11 Jul 2016

May to succeed Cameron as PM on Wednesday

David Cameron has just announced that he will leave No. 10 on Wednesday for the last time after Prime Minister’s Questions. He whizzed round to Parliament when Theresa May got back from Birmingham and at 3.20pm met her there in the office that will very soon be hers.

He wished her well and then returned to Downing Street to announce, looking very sombre and emotional, that he would go to see the Queen on Wednesday afternoon to stand down as Prime Minister. He said he was “delighted” the timetable for his succession had been shortened but he looked anything but delighted.

David Cameron said Andrea Leadsom had done the right thing by standing aside. Mrs Leadsom phoned Theresa May just after the Home Secretary had finished her speech in Birmingham and before Mrs Leadsom herself announced her intention to pull out of the leadership contest.

Yesterday she was at a barbecue with friends and family. The hostile tweets from Tory MPs played quite a role in her decision to stand aside, supportive MPs say. They hurt her, made her wonder if it was all worth the candle and suggested that the parliamentary party might be ungovernable. One MP who attended her 11am briefing to core supporters this morning said: “We worried it was going to be like Iain Duncan Smith all over again.”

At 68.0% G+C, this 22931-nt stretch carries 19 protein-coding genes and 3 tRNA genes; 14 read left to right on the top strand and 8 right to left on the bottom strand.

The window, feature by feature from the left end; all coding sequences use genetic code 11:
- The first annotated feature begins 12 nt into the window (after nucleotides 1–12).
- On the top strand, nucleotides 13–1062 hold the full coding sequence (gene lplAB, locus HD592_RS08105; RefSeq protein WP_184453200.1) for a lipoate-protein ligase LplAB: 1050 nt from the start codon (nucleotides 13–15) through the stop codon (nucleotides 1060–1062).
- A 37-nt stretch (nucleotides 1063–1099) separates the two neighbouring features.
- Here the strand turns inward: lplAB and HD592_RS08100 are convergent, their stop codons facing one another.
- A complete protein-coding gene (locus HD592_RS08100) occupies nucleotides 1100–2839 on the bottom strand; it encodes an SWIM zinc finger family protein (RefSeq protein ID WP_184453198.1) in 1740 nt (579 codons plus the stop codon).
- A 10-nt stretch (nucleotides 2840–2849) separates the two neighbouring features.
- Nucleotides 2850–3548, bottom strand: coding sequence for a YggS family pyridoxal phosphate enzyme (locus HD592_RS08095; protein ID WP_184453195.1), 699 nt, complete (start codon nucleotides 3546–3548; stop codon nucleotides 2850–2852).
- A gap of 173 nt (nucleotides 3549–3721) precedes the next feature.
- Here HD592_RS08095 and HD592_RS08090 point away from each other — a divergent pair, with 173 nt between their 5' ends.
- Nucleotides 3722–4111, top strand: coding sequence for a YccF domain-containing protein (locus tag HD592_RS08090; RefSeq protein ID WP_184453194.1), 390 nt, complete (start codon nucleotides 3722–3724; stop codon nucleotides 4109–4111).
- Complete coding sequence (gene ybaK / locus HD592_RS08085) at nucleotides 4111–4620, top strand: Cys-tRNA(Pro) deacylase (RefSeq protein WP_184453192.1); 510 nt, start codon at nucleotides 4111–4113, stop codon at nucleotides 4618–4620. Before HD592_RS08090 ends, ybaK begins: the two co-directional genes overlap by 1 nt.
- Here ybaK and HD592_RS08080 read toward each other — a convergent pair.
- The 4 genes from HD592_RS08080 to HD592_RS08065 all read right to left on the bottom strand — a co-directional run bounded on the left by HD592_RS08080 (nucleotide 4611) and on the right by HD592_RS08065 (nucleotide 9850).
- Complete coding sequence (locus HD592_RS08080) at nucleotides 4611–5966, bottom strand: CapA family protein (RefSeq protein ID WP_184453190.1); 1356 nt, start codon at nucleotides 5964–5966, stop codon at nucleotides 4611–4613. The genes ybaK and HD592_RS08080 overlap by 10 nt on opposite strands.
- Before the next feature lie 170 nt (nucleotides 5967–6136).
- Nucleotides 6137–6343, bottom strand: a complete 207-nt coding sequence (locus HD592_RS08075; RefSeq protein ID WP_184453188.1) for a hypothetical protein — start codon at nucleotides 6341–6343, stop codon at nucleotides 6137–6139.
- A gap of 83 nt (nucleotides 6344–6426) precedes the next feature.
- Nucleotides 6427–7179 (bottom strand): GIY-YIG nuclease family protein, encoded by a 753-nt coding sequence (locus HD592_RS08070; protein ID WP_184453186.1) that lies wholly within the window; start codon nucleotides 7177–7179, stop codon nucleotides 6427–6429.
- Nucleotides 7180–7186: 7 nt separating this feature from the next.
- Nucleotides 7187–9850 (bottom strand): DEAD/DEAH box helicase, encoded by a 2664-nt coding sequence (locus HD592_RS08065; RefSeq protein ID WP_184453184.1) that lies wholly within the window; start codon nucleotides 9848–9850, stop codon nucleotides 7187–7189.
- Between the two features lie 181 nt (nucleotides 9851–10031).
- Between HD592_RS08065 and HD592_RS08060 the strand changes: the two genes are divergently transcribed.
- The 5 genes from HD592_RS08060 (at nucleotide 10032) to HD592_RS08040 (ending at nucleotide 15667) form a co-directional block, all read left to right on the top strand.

One supporter of Andrea Leadsom said: “We felt her chances of winning the leadership had (with The Times interview and the antagonism flowing out of Tory MPs) fallen from a 30 per cent chance to a 15 per cent chance. It wasn’t worth the pain and it wasn’t worth the wait for the country.”

Ms Leadsom was clearly tearful and upset about the fall-out from her Times interview, as the Telegraph records in its interview with her published today.

But there was also an acknowledgement that she hadn’t spoken cleverly and hadn’t been managed by a core team on top of their game. One MP supporter said: “She can’t be Chancellor right now, Chief Secretary maybe.”


The speech that Theresa May had just given in Birmingham was clearer than her leadership bid launch speech on the direction her government might take.

She talks of a “housing deficit” and promises to focus on solutions. She calls for a “proper industrial strategy,” suggesting that Sajid Javid may not be long in his current job. She attacks the way quantitative easing has benefited those who already have a home and hurt those aspiring to have one. There are a number of implied criticisms of George Osborne you might detect in the speech.

She promises “a different kind of Conservatism”, though as I mentioned earlier, it can’t be that different from the 2015 manifesto or she will come under pressure to have another general election.

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